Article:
Use a server paging system. Some restaurants use a server paging system to notify servers that their orders are coming up at the window. The expediter hits a bump bar in the kitchen indicating the table number when an order is nearing completion. This sends a signal to the appropriate server over a local paging system, notifying them one of their orders will be up momentarily.

Put hot food on hot plates. Since putting hot food on an unheated plate is the quickest way to cool it off, many restaurants heat their plates. Some of the experts in the industry say we should be heating our plates to 180-200 degrees Fahrenheit. If you heat your plates up to that temperature you have to give your servers something to protect their hands with. Small hand towels generally do the job.

Years ago, while conducting a food cost seminar, a manager from a popular high-end steak chain told me they heated their plates up to 450 F before they put a steak on them. The steak is actually sizzling on the plate as its being served to the guest. Now that's hot food hot.

Profitable Prep Practice No. 7: Don't Let Employees Consume Mistakes

This one is pretty simple. It's not a good idea to let your employees consume mistakes. If employees are able to consume products that you can't serve to your customers due to some cosmetic imperfection or preparation foul-up, you're actually providing incentive for those mistakes to happen more often.

Profitable Prep Practice No. 8: Don't Overproduce

There are different ways to look at the issue of how much product to put into production. Obviously no one intentionally wants to prep too much or not enough, but if you have to err on one side or the other what's the preferred way to go?

I often pose this question to people in my live seminars. Their response generally depends on what segment of the business they are in. Many quick-serve operators would rather overproduce because their customers expect the food to be ready when they order it. Since people choose fast food often on the basis of convenience and speed of service, operators would upset customers and lose business if the food isn't ready to go moments after it's ordered.

I know a very successful quick-serve operator who tracks the amount of food that is made in advance of the order and has to be pulled and thrown away because it exceeded its holding time. He expects this type of waste to cost him around 1 percent of sales. While he doesn't want this amount to be much more than 1 percent of sales, if it's less than 1 percent he's not happy either because it probably means that not enough food is being prepared in advance and some customers are probably waiting too long for their orders.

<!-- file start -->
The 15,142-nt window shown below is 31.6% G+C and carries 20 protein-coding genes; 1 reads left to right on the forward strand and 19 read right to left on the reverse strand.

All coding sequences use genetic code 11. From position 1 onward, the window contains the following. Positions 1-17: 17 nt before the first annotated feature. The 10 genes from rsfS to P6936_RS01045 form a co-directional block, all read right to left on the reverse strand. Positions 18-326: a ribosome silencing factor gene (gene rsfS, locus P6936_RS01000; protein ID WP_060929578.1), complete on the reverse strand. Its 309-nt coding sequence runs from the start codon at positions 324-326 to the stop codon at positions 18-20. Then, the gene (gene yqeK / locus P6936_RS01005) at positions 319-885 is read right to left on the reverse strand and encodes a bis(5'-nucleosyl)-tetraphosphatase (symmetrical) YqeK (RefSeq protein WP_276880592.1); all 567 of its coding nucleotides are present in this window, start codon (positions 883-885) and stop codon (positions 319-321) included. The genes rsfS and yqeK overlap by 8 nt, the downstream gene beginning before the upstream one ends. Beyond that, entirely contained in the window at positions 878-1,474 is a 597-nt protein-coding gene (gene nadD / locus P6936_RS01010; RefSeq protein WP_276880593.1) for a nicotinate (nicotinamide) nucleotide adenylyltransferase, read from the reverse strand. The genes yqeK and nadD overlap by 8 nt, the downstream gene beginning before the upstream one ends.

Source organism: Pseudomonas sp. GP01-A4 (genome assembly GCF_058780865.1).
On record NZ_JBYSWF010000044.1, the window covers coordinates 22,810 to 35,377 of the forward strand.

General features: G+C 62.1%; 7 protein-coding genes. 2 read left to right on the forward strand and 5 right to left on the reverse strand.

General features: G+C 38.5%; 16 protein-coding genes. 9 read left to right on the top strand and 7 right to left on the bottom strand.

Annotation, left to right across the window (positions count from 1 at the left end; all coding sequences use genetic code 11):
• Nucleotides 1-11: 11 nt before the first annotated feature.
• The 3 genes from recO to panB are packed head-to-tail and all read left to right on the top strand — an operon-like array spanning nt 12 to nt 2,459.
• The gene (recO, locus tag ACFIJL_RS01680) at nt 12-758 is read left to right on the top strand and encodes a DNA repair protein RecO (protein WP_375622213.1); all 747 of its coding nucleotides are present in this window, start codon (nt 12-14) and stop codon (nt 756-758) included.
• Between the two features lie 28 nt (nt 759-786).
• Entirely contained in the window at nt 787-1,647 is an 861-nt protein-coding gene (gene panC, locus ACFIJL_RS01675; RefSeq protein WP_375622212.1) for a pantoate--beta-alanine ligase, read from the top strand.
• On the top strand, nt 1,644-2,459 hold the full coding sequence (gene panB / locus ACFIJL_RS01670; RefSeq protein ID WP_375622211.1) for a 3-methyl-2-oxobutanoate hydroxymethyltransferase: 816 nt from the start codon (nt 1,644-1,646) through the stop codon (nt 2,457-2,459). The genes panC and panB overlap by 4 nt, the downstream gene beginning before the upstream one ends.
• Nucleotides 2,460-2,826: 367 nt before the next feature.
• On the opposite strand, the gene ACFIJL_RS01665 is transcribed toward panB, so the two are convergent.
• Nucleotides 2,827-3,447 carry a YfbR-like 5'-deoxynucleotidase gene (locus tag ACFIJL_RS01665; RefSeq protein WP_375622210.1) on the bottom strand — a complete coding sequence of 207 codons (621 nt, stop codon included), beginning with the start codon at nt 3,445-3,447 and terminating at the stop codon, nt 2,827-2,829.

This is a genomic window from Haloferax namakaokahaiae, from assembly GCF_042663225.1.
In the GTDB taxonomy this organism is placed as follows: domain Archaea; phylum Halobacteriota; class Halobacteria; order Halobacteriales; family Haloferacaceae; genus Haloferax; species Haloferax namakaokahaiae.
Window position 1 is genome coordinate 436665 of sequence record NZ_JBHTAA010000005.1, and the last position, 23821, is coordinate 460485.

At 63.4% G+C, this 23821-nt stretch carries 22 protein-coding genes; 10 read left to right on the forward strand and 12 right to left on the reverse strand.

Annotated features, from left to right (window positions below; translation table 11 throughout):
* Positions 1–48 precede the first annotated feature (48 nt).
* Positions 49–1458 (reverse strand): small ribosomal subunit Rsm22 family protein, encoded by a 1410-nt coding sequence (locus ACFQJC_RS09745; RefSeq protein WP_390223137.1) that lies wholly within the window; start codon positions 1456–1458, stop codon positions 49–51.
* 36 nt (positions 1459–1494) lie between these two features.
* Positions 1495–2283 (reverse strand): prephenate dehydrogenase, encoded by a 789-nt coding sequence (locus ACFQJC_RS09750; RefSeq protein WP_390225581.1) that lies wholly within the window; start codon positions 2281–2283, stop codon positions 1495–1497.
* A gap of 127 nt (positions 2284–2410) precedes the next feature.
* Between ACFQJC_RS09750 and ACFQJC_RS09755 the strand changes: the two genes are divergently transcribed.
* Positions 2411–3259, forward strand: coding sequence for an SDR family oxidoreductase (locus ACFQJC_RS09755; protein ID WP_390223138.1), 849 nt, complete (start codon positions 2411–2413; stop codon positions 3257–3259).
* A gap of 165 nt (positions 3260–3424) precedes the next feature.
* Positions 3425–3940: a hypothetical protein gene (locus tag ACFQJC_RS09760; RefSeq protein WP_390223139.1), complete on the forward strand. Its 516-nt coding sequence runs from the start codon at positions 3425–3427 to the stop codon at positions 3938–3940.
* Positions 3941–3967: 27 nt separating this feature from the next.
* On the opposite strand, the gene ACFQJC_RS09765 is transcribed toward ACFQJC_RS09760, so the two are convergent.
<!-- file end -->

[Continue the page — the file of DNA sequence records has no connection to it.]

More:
Most full-service operators I work with say they would rather underproduce a little. Their reasoning is that overproduction means more waste and higher food cost. I'm not advocating that you intentionally underproduce on a regular basis. However, if you're doing a good job of controlling your inventory levels and daily production, there's a good chance that the restaurant will occasionally have an unanticipated spike in business or run on a certain product and will end up not having everything that's ordered.

This begs the question, how have you trained your servers to handle those situations? If you don't brief your wait staff on how to respond, they will generally apologize for running out of that item. This leaves the impression that you're incompetent and didn't order or prepare enough. If servers explain that the item has been a real favorite and you've already "sold out" of that item, then it leaves the impression that it's a popular item and they just got there a little too late. You might say that this is just semantics but the way your servers respond can leave a very different impression in your customer's mind about your restaurant. It's a good idea to train and remind your staff that the restaurant may "sell out" of a lot of things but you never, ever "run out" of anything.

Profitable Prep Practice No. 9: Become Obsessed With Sanitation

A fanatical commitment to frequent and thorough sanitation procedures is not just the right thing to do but will have a major effect on your food quality and cost. The better your sanitation habits, the longer your shelf life and the fresher your products will be.